Jump to Navigation
Jump to Content

United States v. Rockwell Int'l Corp.

Citation: 32 ELR 20534
No. Nos. 99-1351 et al., 282 F.3d 787/(10th Cir., 02/14/2002)

The court affirms in part and remands in part a district court decision in a suit brought under the False Claims Act (FCA) by an individual and joined in by the U.S. government concerning pollution, environmental law violations, and breach of contract claims at a nuclear weapons plant operated for the U.S. Department of Energy (DOE). The court first holds that the district court properly concluded that the individual was an original source of the information on which his FCA allegations were based. The individual adduced sufficient proof to establish that he had direct and independent knowledge of the information on which his FCA claims were based. The court, however, made a limited remand for further proceedings on the issue of whether the individual voluntarily provided the information underlying his claim to the United States before filing suit. If, on limited remand, the district court finds that there was no proper pre-litigation disclosure pursuant to the FCA, the judgment for the government will be modified and the judgment for the individual vacated. If the district court finds that there was proper disclosure by the individual to the government, the judgment will stand.

The court next holds that the district court correctly concluded that relators have standing to litigate qui tam claims. The court also holds that the district court properly held that the FCA's qui tam provisions do not violate the Appointments Clause of Article II of the U.S. Constitution. The procedural requirements of the Appointments Clause only apply to the appointment of officers, and qui tam relators do not serve any office of the United States. Similarly, at least where the government intervenes, the FCA's qui tam provisions do not violate the separations of powers by transgression of the Take Care Clause. The court additionally holds that the district court did not err in denying the government's motion for a new trial. The government's motion was predicated on the assumption that the jury calculated its award of damages in an impermissible manner. A verdict, however, will not be upset on the basis of speculation as to the manner in which jurors reached it. Moreover, the court holds that the district court did not err by dismissing with prejudice the government's claim for common law fraud, or by not instructing the jury to find that the contractor operating the plant for DOE breached its contract.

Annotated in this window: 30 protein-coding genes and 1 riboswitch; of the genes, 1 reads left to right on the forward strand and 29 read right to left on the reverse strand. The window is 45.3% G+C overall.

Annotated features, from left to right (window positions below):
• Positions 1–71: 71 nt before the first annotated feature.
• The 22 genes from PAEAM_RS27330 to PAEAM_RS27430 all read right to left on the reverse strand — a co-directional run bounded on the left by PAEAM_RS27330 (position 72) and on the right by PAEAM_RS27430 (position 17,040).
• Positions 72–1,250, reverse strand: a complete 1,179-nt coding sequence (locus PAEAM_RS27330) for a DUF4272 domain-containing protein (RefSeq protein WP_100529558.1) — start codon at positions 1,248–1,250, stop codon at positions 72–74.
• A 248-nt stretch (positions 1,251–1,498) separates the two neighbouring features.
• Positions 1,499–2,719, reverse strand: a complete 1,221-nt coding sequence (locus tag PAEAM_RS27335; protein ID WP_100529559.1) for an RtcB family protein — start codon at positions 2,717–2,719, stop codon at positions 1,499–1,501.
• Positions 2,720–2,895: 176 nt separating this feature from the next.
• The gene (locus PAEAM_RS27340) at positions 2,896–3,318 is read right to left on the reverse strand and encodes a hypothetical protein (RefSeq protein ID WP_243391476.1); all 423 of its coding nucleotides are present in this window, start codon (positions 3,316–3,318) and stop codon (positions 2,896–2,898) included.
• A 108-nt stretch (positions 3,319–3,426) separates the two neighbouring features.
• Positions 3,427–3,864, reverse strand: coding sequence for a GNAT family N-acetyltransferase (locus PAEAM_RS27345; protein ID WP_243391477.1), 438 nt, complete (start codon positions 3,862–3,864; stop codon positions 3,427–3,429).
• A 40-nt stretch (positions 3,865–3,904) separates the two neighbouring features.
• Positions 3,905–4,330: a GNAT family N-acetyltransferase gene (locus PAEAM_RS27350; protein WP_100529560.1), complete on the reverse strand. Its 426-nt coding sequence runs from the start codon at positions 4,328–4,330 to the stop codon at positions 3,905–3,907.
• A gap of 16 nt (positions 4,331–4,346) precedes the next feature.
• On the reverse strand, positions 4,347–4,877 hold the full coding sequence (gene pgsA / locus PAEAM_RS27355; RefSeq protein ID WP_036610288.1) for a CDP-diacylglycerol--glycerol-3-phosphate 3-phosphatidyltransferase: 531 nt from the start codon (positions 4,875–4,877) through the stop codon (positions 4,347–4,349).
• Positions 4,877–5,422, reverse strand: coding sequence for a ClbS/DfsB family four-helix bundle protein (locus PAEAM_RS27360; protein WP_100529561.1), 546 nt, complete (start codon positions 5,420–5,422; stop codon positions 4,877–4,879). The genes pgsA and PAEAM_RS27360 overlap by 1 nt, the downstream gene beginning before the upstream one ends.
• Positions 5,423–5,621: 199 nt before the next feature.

A dissenting judge would hold that the individual did not qualify as an original source under the FCA.

[A related decision is published at 28 ELR 20361.]

The full text of this decision is available from ELR (19 pp., ELR Order No. L-468).

Counsel for Plaintiffs
Peter R. Maier
Environment and Natural Resources Division
U.S. Department of Justice, Washington DC 20530
(202) 514-2000

Counsel for Defendants
Christopher J. Koenigs
Williams, Youle & Koenigs
950 17th St., Ste. 2450, Denver CO 80202
(303) 572-6700